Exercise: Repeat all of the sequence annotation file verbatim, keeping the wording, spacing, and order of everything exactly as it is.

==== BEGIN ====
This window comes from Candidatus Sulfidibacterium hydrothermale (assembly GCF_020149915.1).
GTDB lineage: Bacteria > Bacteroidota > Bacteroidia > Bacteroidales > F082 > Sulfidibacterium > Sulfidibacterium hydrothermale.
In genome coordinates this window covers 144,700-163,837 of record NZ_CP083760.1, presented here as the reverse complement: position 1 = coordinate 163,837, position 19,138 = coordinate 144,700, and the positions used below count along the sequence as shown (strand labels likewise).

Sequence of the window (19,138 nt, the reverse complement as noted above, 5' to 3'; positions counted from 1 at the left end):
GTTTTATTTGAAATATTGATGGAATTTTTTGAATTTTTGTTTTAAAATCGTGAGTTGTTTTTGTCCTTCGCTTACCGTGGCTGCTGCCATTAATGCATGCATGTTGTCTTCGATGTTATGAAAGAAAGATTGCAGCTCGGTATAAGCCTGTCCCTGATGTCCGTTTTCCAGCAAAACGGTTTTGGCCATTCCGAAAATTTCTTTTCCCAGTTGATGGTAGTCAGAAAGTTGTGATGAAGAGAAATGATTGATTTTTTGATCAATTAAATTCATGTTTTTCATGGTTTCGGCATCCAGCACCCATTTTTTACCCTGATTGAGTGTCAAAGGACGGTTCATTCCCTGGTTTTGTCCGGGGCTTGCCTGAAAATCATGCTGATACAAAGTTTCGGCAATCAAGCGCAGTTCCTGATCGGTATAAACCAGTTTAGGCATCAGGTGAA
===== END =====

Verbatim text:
This window comes from Candidatus Sulfidibacterium hydrothermale (assembly GCF_020149915.1).
GTDB lineage: Bacteria > Bacteroidota > Bacteroidia > Bacteroidales > F082 > Sulfidibacterium > Sulfidibacterium hydrothermale.
In genome coordinates this window covers 144,700-163,837 of record NZ_CP083760.1, presented here as the reverse complement: position 1 = coordinate 163,837, position 19,138 = coordinate 144,700, and the positions used below count along the sequence as shown (strand labels likewise).

Sequence of the window (19,138 nt, the reverse complement as noted above, 5' to 3'; positions counted from 1 at the left end):
GTTTTATTTGAAATATTGATGGAATTTTTTGAATTTTTGTTTTAAAATCGTGAGTTGTTTTTGTCCTTCGCTTACCGTGGCTGCTGCCATTAATGCATGCATGTTGTCTTCGATGTTATGAAAGAAAGATTGCAGCTCGGTATAAGCCTGTCCCTGATGTCCGTTTTCCAGCAAAACGGTTTTGGCCATTCCGAAAATTTCTTTTCCCAGTTGATGGTAGTCAGAAAGTTGTGATGAAGAGAAATGATTGATTTTTTGATCAATTAAATTCATGTTTTTCATGGTTTCGGCATCCAGCACCCATTTTTTACCCTGATTGAGTGTCAAAGGACGGTTCATTCCCTGGTTTTGTCCGGGGCTTGCCTGAAAATCATGCTGATACAAAGTTTCGGCAATCAAGCGCAGTTCCTGATCGGTATAAACCAGTTTAGGCATCAGGTGAA